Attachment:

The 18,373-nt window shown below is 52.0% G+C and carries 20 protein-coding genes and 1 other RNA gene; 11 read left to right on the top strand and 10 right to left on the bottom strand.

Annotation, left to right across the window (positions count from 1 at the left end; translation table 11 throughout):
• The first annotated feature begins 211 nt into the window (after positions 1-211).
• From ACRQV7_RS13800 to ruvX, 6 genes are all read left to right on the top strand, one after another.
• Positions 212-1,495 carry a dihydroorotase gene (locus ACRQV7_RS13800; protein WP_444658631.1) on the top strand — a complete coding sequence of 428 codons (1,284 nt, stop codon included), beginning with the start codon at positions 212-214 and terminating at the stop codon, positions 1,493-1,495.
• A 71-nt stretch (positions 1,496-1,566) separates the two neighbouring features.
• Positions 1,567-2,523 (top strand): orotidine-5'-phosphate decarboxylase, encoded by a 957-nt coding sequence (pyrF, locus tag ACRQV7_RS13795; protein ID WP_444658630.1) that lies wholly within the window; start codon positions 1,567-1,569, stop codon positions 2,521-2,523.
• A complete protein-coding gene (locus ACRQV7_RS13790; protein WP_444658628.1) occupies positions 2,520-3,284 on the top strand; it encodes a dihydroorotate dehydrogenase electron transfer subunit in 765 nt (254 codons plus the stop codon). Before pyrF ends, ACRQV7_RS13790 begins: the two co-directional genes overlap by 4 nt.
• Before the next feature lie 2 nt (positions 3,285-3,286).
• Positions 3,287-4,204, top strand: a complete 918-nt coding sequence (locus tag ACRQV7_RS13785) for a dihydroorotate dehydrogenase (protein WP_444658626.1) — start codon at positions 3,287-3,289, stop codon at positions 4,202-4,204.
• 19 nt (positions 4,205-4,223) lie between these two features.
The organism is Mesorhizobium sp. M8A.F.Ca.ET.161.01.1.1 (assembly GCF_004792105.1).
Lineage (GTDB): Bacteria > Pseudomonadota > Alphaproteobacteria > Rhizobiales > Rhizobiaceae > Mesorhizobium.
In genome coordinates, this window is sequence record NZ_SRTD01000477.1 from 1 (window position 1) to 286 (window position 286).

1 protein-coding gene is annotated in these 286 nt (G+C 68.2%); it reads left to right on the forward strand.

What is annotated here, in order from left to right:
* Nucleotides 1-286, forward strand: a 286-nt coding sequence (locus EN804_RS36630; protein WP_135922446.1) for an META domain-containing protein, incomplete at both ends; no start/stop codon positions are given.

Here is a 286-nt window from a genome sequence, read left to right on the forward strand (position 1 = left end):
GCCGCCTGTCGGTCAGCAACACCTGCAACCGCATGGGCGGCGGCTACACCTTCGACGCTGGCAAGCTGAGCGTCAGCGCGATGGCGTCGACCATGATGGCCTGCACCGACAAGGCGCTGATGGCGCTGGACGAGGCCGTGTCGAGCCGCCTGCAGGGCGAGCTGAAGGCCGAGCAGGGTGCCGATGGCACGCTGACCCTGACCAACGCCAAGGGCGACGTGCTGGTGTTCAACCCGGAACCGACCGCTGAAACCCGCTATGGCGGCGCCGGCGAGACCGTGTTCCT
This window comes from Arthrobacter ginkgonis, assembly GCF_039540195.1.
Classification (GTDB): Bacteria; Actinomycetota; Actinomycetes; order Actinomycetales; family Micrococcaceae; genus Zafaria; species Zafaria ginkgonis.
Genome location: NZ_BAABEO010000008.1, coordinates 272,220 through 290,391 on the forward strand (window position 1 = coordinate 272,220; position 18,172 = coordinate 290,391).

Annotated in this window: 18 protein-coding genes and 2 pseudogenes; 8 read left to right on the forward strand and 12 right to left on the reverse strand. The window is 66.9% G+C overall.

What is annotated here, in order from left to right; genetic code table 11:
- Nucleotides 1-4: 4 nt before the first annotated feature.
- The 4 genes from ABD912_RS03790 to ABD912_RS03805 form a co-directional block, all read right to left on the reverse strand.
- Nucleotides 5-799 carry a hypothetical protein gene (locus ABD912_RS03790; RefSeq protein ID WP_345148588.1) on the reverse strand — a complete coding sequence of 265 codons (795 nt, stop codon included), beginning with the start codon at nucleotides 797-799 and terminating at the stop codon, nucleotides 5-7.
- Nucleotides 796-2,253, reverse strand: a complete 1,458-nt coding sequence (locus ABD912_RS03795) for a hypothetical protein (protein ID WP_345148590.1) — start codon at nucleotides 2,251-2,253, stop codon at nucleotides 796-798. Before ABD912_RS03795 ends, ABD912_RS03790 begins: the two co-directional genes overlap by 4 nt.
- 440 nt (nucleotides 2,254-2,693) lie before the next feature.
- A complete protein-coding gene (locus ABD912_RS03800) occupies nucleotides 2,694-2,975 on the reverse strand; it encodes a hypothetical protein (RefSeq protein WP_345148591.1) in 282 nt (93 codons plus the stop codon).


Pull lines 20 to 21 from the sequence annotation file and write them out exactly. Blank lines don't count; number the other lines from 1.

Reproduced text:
This window comes from Arthrobacter ginkgonis, assembly GCF_039540195.1.
Classification (GTDB): Bacteria; Actinomycetota; Actinomycetes; order Actinomycetales; family Micrococcaceae; genus Zafaria; species Zafaria ginkgonis.